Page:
So when Justin Smoak hit a home run in the top of the 9th, it was just an added bonus. And it was in Rangers' Ballpark of all places. Somewhere, high up in the third level, some 23 year old stock broker at his first baseball game threw up his arms in disgust. See, he had been following the Rangers for a while--but not exactly following them, per se. Just enough to read the headlines on his ESPN GO iPhone app during his smoke breaks. He remembered seeing that alert a few years ago--something about a Cliff Lee, or whoever that was. He didn't really know much about the Rangers, but when he heard the name "Justin Smoak," he realized he had something he could counter in conversation with his friends who seemed to know the ins-and-outs of all things Texas baseball. I know that guy! he thought. I can talk about this one!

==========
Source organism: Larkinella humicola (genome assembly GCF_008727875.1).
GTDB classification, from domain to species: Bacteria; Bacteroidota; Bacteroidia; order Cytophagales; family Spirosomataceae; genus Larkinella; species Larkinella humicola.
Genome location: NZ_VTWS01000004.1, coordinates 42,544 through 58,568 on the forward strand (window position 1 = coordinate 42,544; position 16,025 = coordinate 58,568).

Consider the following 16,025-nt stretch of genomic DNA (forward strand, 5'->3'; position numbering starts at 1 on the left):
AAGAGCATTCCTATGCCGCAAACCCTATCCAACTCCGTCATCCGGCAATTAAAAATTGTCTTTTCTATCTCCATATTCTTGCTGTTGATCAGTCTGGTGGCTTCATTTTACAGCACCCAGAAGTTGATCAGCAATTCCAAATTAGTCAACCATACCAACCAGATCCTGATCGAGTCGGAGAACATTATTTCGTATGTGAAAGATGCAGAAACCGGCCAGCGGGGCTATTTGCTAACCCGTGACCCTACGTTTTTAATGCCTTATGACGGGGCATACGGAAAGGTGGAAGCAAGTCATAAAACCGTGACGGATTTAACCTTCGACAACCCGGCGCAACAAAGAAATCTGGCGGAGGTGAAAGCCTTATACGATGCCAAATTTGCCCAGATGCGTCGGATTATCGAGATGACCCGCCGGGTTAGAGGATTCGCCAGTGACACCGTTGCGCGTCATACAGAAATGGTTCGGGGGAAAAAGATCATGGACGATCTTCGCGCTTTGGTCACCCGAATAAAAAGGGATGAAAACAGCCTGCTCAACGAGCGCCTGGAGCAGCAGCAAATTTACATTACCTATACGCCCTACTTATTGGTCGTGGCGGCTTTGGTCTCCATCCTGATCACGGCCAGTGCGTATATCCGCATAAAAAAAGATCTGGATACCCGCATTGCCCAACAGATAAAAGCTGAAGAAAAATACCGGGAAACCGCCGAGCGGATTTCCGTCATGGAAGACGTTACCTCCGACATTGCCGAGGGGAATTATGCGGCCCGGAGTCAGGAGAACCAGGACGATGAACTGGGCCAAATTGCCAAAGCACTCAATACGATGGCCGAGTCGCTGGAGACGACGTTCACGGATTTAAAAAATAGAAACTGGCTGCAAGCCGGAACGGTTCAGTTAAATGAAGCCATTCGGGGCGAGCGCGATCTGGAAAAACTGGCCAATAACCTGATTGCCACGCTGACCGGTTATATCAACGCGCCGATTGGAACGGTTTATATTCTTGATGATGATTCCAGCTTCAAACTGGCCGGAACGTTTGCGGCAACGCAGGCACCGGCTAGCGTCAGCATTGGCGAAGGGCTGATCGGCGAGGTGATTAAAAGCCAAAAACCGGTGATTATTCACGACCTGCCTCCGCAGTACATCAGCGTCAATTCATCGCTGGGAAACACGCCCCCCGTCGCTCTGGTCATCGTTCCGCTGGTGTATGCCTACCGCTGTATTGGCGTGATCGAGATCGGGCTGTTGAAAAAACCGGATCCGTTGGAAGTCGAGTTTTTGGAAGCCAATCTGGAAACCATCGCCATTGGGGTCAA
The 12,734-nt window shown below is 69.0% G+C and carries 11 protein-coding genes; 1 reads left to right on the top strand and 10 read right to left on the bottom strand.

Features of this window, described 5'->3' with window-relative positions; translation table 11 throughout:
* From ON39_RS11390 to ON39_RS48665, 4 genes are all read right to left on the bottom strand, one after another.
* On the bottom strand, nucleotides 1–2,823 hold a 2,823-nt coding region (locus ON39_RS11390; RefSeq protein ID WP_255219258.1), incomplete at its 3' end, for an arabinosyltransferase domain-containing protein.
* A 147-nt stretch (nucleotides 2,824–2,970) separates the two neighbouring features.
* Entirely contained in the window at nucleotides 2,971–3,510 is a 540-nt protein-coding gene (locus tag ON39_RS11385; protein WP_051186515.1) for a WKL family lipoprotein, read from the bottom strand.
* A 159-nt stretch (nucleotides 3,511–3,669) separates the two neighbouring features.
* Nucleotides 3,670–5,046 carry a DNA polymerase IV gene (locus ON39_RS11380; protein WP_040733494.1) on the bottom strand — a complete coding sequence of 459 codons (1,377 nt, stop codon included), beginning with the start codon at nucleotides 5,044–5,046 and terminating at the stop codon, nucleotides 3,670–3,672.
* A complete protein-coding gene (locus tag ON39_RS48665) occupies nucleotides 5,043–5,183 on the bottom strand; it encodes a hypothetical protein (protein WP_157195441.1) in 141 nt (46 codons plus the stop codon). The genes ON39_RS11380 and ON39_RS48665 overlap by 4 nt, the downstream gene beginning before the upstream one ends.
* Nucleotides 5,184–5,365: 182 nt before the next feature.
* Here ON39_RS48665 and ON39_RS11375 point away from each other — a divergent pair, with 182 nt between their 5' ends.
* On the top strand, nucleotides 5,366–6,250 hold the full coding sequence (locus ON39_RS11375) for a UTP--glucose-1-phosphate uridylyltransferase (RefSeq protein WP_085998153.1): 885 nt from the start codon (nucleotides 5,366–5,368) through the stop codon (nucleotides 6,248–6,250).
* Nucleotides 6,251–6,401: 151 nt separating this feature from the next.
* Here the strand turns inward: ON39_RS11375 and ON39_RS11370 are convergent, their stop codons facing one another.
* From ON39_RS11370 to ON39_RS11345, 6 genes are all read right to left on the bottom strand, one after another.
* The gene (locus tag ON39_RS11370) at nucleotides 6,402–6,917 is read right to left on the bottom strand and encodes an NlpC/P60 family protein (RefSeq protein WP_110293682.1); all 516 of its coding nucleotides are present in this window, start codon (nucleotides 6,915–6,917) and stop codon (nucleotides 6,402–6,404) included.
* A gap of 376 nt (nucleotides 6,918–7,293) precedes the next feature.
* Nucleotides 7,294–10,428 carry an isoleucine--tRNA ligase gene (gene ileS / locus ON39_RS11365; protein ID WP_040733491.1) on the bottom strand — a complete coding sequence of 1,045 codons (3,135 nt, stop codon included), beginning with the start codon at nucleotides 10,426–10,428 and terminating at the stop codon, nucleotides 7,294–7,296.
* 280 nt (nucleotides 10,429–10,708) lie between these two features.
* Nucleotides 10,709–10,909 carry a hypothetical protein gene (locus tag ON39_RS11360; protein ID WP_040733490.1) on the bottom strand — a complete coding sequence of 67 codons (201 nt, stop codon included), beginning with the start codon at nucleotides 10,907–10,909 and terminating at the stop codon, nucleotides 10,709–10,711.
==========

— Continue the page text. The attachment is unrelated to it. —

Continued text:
But it didn't matter. No one seemed to share in his disdain, lamenting what could have been if Smoak was still wearing a red batting helmet. His friends knew the Rangers would still be playing meaningful baseball in September, battling through a pennant race with a team with just over half the salary they had on the books. But still he drove home afterward, sad that his first Rangers game was a loss. Bummed that Justin Smoak helped close the lid on what should have been an easy Texas win. Maybe it didn't matter in the long run. Maybe it's just another game of baseball, one in one hundred and sixty-two. But somewhere, somehow, the Mariners ruined someone's night with their win. Maybe we don't need any overarching narrative. Maybe they just won a game. And maybe, just maybe, that's enough.